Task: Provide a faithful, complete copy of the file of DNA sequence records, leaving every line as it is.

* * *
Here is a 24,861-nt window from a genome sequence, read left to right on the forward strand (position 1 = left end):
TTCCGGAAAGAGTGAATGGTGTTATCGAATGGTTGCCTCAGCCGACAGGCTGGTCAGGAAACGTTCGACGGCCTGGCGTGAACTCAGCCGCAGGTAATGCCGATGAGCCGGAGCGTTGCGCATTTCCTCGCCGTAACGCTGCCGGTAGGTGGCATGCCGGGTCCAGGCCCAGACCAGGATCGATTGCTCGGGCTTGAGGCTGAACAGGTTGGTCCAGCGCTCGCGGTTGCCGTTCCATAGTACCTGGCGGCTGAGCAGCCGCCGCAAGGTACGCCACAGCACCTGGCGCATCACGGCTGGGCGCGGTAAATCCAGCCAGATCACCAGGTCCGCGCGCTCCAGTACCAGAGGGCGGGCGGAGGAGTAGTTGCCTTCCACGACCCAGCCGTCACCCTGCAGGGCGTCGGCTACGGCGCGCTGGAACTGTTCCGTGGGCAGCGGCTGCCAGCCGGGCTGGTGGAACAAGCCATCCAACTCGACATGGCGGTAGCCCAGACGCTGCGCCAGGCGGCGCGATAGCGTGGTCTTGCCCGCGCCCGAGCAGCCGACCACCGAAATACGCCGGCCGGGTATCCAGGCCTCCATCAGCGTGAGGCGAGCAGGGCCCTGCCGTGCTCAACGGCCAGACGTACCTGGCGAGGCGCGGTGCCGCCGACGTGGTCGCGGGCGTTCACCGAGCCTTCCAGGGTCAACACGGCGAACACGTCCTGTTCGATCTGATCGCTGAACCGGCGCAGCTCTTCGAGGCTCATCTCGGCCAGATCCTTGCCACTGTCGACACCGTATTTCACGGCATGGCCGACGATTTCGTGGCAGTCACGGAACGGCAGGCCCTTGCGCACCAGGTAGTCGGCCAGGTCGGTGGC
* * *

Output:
Here is a 24,861-nt window from a genome sequence, read left to right on the forward strand (position 1 = left end):
TTCCGGAAAGAGTGAATGGTGTTATCGAATGGTTGCCTCAGCCGACAGGCTGGTCAGGAAACGTTCGACGGCCTGGCGTGAACTCAGCCGCAGGTAATGCCGATGAGCCGGAGCGTTGCGCATTTCCTCGCCGTAACGCTGCCGGTAGGTGGCATGCCGGGTCCAGGCCCAGACCAGGATCGATTGCTCGGGCTTGAGGCTGAACAGGTTGGTCCAGCGCTCGCGGTTGCCGTTCCATAGTACCTGGCGGCTGAGCAGCCGCCGCAAGGTACGCCACAGCACCTGGCGCATCACGGCTGGGCGCGGTAAATCCAGCCAGATCACCAGGTCCGCGCGCTCCAGTACCAGAGGGCGGGCGGAGGAGTAGTTGCCTTCCACGACCCAGCCGTCACCCTGCAGGGCGTCGGCTACGGCGCGCTGGAACTGTTCCGTGGGCAGCGGCTGCCAGCCGGGCTGGTGGAACAAGCCATCCAACTCGACATGGCGGTAGCCCAGACGCTGCGCCAGGCGGCGCGATAGCGTGGTCTTGCCCGCGCCCGAGCAGCCGACCACCGAAATACGCCGGCCGGGTATCCAGGCCTCCATCAGCGTGAGGCGAGCAGGGCCCTGCCGTGCTCAACGGCCAGACGTACCTGGCGAGGCGCGGTGCCGCCGACGTGGTCGCGGGCGTTCACCGAGCCTTCCAGGGTCAACACGGCGAACACGTCCTGTTCGATCTGATCGCTGAACCGGCGCAGCTCTTCGAGGCTCATCTCGGCCAGATCCTTGCCACTGTCGACACCGTATTTCACGGCATGGCCGACGATTTCGTGGCAGTCACGGAACGGCAGGCCCTTGCGCACCAGGTAGTCGGCCAGGTCGGTGGC